Now hear this! There is no such thing as a black henna plant. If someone offers you a “black henna” tattoo, you should report them to the cops. Repeat after me: Henna, good. Black henna, stupid.
I stopped watching television when I was 15 years old, and whenever I see a local news segment I remember why. Imagine, if you can, this scene on the idiot box:
Man on a stretcher being rushed into a hospital emergency room. Close-up shot of a horrific stomach-churning blister on his forearm. Accompanying voice-over in that deep and ominous, eye-rolling and exaggerated voice that’s come to be known in Hollywood as “the voice of God”: Up next–a temporary tattoo that could kill you.
After the commercial break for Zantac to treat your detestable acid reflux, a perfectly coiffed brunette looks into your eyes, and in her best, most earnest voice delivers this news meant to trigger a “note to self” that you will never again go near those nasty temporary henna tattoos:
And now, first a warning: if you are squeamish, you may not want to watch this next story. A man on vacation in Las Vegas decided to get a henna tattoo and nearly paid for it with his life!
That sound you’re hearing is the loud groans of frustration coming from people in the henna world, along with the accompanying stampede as they rush to their computers to remind people that the sensationalist news segment they just saw was not about beautiful, reddish-brown, safe, all-natural henna tattoos! They’re chirping about those dangerous, fake, so-called “black henna” tattoos we’ve been warning you against for the last 15 years!
Back in 1997, my gallery introduced henna tattoos on the West Coast and helped to jumpstart a global trend. A form of body ornamentation that safely dyes the skin for seven to ten days and used for thousands of years throughout India, Africa and the Middle East had made its way west and been promptly labeled a temporary tattoo. The media tripped over itself to report on the stunning, made-for-TV body art phenomenon. Madonna, Sting, Prince, Gwen Stefani and other celebrities started sporting them, and overnight henna tattoos were all the rage. Fifteen years later, they still are.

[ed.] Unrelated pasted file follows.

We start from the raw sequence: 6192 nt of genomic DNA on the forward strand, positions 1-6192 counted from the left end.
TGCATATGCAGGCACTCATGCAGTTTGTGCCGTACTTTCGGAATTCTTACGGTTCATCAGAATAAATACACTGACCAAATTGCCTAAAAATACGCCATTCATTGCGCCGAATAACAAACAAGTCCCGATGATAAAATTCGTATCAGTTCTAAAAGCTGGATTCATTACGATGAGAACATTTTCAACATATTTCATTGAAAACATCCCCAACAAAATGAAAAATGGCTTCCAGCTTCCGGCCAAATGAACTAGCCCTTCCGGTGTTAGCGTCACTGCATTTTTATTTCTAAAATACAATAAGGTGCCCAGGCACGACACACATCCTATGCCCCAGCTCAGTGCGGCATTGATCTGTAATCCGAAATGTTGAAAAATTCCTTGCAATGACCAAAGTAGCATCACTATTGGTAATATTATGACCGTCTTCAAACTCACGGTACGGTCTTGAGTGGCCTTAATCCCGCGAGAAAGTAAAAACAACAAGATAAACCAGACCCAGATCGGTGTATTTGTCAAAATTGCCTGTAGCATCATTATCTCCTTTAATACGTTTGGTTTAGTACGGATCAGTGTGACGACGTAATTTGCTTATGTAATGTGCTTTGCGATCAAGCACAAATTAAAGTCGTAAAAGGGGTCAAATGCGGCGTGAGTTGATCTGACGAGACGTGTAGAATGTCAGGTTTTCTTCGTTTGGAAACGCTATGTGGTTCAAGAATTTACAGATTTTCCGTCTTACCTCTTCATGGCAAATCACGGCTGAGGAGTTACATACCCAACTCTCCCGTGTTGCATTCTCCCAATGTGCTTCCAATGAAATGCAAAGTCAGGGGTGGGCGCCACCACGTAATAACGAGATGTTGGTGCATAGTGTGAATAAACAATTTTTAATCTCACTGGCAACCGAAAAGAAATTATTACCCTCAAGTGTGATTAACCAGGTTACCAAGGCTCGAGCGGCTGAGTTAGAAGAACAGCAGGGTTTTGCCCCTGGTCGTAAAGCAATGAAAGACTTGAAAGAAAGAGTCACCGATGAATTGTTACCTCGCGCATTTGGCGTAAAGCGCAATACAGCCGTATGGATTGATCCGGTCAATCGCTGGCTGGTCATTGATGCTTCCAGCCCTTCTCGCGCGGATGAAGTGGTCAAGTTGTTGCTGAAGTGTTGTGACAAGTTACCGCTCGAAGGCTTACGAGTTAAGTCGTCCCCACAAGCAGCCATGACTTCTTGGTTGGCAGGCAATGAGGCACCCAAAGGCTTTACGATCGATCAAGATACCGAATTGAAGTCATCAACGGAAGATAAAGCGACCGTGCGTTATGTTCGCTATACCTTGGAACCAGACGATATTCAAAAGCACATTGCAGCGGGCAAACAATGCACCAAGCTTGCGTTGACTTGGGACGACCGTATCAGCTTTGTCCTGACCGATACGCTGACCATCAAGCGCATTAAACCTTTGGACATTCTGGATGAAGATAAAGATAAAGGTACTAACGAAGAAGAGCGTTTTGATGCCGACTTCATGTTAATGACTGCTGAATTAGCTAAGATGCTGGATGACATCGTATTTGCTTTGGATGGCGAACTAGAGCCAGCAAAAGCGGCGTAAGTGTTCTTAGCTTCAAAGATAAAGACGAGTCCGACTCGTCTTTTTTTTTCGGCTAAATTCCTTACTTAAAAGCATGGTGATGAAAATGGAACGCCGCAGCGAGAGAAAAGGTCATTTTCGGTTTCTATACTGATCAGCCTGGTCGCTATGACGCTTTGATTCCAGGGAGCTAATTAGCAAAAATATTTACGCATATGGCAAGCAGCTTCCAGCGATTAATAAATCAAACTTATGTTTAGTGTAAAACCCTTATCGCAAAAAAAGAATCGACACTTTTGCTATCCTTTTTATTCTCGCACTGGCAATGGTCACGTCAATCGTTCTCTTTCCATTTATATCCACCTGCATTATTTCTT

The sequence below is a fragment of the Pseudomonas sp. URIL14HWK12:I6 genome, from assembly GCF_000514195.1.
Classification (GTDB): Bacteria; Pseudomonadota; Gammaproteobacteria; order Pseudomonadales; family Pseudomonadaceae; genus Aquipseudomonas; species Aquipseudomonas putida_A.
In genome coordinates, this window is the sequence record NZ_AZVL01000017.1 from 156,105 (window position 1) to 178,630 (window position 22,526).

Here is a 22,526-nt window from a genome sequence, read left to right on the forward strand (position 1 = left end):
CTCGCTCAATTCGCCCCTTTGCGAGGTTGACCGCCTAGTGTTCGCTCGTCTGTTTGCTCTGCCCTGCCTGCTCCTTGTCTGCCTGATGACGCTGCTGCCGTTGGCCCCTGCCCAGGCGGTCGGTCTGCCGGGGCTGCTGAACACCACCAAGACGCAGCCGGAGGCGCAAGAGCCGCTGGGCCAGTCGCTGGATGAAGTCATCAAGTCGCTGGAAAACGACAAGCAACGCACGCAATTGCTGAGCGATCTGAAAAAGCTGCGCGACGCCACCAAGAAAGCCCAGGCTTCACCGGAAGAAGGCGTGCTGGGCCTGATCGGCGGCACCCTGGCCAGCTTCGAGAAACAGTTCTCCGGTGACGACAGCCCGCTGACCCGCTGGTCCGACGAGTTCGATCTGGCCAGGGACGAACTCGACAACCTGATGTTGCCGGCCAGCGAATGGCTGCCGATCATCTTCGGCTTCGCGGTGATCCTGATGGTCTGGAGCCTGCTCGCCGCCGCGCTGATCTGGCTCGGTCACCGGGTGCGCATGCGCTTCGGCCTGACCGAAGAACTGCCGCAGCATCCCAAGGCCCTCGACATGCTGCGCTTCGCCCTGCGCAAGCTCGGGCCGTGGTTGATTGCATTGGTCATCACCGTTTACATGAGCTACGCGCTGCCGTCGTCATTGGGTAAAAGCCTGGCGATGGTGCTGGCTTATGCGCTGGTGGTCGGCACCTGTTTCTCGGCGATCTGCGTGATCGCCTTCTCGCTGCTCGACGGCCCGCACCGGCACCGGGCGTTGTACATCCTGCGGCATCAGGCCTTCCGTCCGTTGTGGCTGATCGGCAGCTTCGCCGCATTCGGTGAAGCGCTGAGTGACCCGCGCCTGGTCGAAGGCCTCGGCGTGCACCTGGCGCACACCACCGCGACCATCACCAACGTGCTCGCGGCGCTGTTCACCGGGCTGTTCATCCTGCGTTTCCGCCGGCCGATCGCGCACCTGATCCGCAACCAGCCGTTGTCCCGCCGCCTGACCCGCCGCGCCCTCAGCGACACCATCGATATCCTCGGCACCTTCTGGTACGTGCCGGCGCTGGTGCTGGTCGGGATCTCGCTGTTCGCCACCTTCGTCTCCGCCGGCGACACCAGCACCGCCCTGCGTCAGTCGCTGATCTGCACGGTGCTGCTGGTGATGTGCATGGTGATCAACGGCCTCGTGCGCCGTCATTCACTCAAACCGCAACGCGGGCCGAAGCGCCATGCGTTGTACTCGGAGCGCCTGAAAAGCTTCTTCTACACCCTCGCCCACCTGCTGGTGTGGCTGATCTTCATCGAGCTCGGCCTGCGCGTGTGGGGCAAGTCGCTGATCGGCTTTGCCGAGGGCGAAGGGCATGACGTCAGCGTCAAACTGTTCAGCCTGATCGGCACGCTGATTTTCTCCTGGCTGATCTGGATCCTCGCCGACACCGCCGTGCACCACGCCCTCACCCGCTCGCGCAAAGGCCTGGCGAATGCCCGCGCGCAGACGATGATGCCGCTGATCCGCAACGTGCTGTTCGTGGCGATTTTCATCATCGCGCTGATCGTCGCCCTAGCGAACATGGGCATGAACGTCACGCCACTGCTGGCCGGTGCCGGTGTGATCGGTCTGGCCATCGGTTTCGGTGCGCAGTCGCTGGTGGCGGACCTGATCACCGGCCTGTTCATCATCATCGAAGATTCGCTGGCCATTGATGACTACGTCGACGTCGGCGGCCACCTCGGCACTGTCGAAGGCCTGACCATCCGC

Along the way, others clamored for a temporary tattoo that would look like a “real”–read “black” tattoo–so the market coughed it up. Except that there’s no such thing as a “black henna tattoo.” To turn the henna black, a dangerous chemical known as p-phenylenediamine, or PPD (or other delightful agents like battery acid) must be added to the natural henna paste. Horrendous skin reactions and permanent scarring can ensue. So, on a regular basis, stories come out in the news about those dangerous henna tattoos. Yes, they mention that the additive is what makes it harmful but that comes much later, after they’ve succeeded in discrediting the safe, harmless stuff because, after all, what passes for news today is the pumped up, fear-instilling bullshit that gets the ratings. The buried truth is merely an afterthought.
The irony in all this is that henna is actually beneficial to the skin. The plant has many medicinal properties, chief among them, the ability to soothe and heal skin irritations. I remember visiting with friends in Paris one time. We’d brought a couple of henna kits as gifts and ended up applying the paste on our friends’ daughter whose leg had erupted with a nasty bout of eczema. When she woke up the next day it was gone. Furthermore, henna has been used safely by over 500 million people in India and by millions of westerners who do not want a permanent tattoo nor the risk of infection that can come with it.
Since the most recent rash (excuse the pun) of news segments following a March article in the Los Angeles Times, there has been an irrational reaction to henna and, along with it, new questions about jagua. Jagua is a fruit that grows in the Amazon. Indigenous people have used it for centuries for body ornamentation. It stains the skin black, looks like a permanent tattoo and lasts a week to ten days then fades away completely. We were elated when we found this natural way to deliver what some temporary tattoo enthusiasts had been asking for. But, for the moment, all rational thinking is out the window. No matter that jagua is not and never has been “black henna.” It’s just that the barking dogs are drowning out the real story, as usual. This too shall pass. It always does.
“Contact dermatitis as a reaction to pure henna is extremely rare despite its frequent and repeated use over thousands of years all over the world.” Dermatology Online Journal
Carine Fabius is the author of Mehndi, The Art of Henna Body Painting and Jagua, A Journey into Body Art from the Amazon.